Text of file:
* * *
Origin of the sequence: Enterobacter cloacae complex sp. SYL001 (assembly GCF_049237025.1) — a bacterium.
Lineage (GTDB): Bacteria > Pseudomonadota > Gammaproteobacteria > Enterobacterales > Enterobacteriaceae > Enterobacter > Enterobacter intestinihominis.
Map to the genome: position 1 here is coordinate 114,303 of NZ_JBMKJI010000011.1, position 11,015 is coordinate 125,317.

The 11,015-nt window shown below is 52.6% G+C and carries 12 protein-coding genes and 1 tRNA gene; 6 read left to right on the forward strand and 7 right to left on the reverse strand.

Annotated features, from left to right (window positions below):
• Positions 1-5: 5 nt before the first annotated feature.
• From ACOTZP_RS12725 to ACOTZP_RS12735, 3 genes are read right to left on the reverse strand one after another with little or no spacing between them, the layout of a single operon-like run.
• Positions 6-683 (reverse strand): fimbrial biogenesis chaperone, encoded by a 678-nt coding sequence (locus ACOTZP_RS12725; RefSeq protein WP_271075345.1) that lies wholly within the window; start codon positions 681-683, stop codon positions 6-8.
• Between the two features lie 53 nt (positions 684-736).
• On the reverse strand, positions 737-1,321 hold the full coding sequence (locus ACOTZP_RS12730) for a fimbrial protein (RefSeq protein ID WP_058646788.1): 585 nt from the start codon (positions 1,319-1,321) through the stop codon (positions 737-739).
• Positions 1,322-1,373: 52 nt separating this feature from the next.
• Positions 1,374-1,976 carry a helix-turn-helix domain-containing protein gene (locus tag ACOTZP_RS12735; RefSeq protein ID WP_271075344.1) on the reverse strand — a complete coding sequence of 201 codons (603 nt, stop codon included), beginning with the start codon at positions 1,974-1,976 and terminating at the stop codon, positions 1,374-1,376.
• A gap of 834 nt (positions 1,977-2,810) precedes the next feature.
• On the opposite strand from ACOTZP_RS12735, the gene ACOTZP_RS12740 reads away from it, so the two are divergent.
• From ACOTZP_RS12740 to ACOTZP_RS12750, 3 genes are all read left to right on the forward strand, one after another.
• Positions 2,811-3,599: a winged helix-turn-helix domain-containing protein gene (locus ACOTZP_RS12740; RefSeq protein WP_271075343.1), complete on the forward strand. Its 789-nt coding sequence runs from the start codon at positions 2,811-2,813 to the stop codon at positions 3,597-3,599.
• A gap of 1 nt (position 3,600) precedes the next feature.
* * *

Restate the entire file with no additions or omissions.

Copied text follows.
Origin of the sequence: Enterobacter cloacae complex sp. SYL001 (assembly GCF_049237025.1) — a bacterium.
Lineage (GTDB): Bacteria > Pseudomonadota > Gammaproteobacteria > Enterobacterales > Enterobacteriaceae > Enterobacter > Enterobacter intestinihominis.
Map to the genome: position 1 here is coordinate 114,303 of NZ_JBMKJI010000011.1, position 11,015 is coordinate 125,317.

The 11,015-nt window shown below is 52.6% G+C and carries 12 protein-coding genes and 1 tRNA gene; 6 read left to right on the forward strand and 7 right to left on the reverse strand.

Annotated features, from left to right (window positions below):
• Positions 1-5: 5 nt before the first annotated feature.
• From ACOTZP_RS12725 to ACOTZP_RS12735, 3 genes are read right to left on the reverse strand one after another with little or no spacing between them, the layout of a single operon-like run.
• Positions 6-683 (reverse strand): fimbrial biogenesis chaperone, encoded by a 678-nt coding sequence (locus ACOTZP_RS12725; RefSeq protein WP_271075345.1) that lies wholly within the window; start codon positions 681-683, stop codon positions 6-8.
• Between the two features lie 53 nt (positions 684-736).
• On the reverse strand, positions 737-1,321 hold the full coding sequence (locus ACOTZP_RS12730) for a fimbrial protein (RefSeq protein ID WP_058646788.1): 585 nt from the start codon (positions 1,319-1,321) through the stop codon (positions 737-739).
• Positions 1,322-1,373: 52 nt separating this feature from the next.
• Positions 1,374-1,976 carry a helix-turn-helix domain-containing protein gene (locus tag ACOTZP_RS12735; RefSeq protein ID WP_271075344.1) on the reverse strand — a complete coding sequence of 201 codons (603 nt, stop codon included), beginning with the start codon at positions 1,974-1,976 and terminating at the stop codon, positions 1,374-1,376.
• A gap of 834 nt (positions 1,977-2,810) precedes the next feature.
• On the opposite strand from ACOTZP_RS12735, the gene ACOTZP_RS12740 reads away from it, so the two are divergent.
• From ACOTZP_RS12740 to ACOTZP_RS12750, 3 genes are all read left to right on the forward strand, one after another.
• Positions 2,811-3,599: a winged helix-turn-helix domain-containing protein gene (locus ACOTZP_RS12740; RefSeq protein WP_271075343.1), complete on the forward strand. Its 789-nt coding sequence runs from the start codon at positions 2,811-2,813 to the stop codon at positions 3,597-3,599.
• A gap of 1 nt (position 3,600) precedes the next feature.